Case Study Two
Venustas et Utilitas – Mechtenberg, Germany – Paolo Burgi/Studio Burgi (2011)
A Research project on aesthetics of agricultural landscapes in an urban context.
“The aerial view makes it visible: arable land lies like a “Central Park in the midst of the urban fabric. The agrarian landscape becomes a recreational space, a valve for the people’s longing for leisure and adventure. While on the other hand the farmers – unintentional designers of the landscape – often work at the margin of subsistence, always being aware of how other farmers have already been given up. Agriculture has changed. In addition to the agricultural use and the need for recreational spaces, a requirement has emerged for experiencing a certain beauty of the countryside, and aesthetic agriculture; the search for an ideal landscape, in which beauty blends with the useful. But as much mere utility would lead to impoverishment of the agrarian landscape image, a mere aesthetic approach would also be a sign of questionable development. How would we judge such an aesthetic image, when we know that this beauty has been realized at the expense of the loss of the central meaning of cultural landscape, i.e. the production? Our research underlies topics of simplicity and respect for the earth, the combination of beauty and utility. The proposals and interventions we have conceived are meant as an accompaniment of the spectator to explore certain questions: what I see, is it coincidence, has it something to do with agriculture or is it a designed scenery? On the threshold between “understanding – non-understanding” his perception of the surrounding widens. “Venustas et Utilitas” is part of a research series, an experiment, that on the one hand interacts between the farmer’s experience and work and on the other hand follows a new Culture of Ethics.” (burgi.ch)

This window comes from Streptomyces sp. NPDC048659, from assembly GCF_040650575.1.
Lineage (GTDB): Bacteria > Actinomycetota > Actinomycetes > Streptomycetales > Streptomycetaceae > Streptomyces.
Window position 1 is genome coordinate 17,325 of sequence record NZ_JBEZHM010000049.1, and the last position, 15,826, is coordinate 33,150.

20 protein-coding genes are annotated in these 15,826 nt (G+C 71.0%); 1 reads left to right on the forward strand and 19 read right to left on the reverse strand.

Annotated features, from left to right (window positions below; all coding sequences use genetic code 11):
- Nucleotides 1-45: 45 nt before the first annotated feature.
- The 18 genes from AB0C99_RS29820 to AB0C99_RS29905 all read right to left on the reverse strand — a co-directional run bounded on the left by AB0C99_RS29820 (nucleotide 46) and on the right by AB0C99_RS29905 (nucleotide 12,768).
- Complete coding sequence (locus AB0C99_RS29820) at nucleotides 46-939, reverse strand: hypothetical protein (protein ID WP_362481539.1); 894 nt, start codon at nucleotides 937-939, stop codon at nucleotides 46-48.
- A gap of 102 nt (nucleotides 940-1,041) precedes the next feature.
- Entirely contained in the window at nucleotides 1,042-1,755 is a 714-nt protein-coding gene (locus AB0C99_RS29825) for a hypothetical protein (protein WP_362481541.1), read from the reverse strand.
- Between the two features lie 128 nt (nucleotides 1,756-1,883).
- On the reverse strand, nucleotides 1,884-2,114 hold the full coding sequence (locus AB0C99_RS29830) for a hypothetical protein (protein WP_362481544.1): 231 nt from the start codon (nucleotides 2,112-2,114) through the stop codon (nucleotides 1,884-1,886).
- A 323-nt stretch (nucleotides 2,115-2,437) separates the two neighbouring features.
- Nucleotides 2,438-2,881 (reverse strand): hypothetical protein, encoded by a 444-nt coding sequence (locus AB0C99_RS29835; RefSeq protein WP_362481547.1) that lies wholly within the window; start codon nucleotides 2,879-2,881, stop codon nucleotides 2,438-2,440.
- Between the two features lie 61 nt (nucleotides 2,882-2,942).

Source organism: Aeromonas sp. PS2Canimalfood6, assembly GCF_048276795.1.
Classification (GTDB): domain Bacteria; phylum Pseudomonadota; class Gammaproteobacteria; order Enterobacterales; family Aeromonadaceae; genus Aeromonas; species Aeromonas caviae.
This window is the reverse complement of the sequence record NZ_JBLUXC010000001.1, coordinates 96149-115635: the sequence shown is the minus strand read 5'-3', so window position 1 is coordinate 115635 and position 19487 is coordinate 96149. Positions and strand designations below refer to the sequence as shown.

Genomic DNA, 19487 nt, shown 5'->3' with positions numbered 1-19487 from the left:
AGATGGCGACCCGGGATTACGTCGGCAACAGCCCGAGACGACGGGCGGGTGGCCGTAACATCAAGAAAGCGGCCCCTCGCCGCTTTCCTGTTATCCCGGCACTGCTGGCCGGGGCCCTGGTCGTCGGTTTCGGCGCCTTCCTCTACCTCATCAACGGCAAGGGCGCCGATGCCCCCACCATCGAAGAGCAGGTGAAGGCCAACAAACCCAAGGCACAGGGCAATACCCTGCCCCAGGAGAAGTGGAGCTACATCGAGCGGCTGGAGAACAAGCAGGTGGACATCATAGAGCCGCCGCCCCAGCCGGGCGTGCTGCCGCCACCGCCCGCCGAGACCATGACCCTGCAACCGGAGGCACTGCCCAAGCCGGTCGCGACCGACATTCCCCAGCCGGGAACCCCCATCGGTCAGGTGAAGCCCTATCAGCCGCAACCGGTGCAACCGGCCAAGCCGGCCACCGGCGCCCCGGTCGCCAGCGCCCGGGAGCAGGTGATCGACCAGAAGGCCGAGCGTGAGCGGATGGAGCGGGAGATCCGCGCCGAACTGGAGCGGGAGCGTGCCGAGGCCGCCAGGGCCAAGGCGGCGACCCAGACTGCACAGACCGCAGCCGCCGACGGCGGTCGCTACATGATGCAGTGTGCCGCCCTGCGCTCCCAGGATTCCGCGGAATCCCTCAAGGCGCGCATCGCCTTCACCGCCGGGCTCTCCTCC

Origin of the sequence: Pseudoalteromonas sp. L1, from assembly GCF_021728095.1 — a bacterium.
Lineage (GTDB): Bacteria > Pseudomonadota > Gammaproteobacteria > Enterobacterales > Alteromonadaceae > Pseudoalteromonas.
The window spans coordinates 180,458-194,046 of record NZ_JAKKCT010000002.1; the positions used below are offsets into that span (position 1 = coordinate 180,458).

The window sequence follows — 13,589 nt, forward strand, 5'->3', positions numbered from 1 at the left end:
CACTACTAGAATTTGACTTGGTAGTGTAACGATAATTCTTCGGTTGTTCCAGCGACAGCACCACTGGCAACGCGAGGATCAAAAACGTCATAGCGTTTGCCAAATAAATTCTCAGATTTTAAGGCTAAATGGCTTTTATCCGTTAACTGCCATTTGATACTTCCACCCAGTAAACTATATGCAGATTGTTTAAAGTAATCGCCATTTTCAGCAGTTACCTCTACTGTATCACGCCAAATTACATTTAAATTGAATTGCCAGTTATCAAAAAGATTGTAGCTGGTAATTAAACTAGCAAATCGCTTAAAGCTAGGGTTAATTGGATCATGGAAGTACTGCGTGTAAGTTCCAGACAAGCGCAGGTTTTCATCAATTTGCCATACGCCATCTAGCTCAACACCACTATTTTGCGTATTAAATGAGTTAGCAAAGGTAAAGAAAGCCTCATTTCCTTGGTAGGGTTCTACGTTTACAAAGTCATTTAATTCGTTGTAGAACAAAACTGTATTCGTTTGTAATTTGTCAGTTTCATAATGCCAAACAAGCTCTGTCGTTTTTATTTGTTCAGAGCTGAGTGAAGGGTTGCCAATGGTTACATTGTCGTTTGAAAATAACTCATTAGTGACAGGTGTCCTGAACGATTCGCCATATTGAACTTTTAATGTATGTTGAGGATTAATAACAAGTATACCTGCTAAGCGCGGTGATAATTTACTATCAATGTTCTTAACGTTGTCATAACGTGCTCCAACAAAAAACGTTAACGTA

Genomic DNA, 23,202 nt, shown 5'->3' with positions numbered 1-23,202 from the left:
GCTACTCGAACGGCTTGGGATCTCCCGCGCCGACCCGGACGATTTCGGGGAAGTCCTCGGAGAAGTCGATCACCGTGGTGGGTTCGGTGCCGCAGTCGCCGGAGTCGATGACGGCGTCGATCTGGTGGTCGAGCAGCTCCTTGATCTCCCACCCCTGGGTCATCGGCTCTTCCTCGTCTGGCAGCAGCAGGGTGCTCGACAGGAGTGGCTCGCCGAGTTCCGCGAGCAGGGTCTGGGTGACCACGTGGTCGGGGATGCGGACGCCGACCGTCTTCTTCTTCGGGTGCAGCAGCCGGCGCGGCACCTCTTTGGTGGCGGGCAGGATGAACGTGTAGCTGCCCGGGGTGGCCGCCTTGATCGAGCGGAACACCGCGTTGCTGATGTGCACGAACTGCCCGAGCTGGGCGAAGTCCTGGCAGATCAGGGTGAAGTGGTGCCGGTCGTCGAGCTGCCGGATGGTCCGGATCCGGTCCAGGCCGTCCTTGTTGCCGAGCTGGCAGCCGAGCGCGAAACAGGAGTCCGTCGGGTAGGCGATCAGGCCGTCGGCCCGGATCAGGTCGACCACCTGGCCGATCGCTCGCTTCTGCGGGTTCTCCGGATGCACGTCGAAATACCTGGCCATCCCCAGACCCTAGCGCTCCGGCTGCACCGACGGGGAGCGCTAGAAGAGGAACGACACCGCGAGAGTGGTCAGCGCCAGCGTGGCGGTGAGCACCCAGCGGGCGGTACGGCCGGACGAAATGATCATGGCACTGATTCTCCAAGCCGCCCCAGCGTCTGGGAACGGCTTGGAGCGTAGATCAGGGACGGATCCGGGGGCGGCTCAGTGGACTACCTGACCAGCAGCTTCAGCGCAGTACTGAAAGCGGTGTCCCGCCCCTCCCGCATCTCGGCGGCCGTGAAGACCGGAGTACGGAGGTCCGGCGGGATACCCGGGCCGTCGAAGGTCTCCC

Case Study Three
Prairie Waterway/Park Place – Farmington, Minnesota, U.S.A. – Balmori Associates (1996)
“Presented two schemes for the surface water-drainage system to the Farmington town board and the developer. The first scheme, which the town board and the Sienna Development Corporation much preferred, made the waterway into a naturalistic stream. The second scheme, which we preferred, created a series of interconnected geometric ponds that cleaned an retained the water, based on the system used in cranberry bogs. The town board and developer raised objections to the gridded bog system, claiming that it seemed unnatural. Here, though this is an artificial drainage system, we again encounter the eighteenth-century Romantic landscape idea of “natural”… Yet this choice unfortunately encourages a misreading of the drainage system by its future inhabitants. It hides the reality that the drainage is the result of a deliberate and courageous choice to use land for the sake of filtering water. A new aesthetic, making such ethical choices visible and enjoyable, is needed.” (Landscape Manifesto p. 82-83)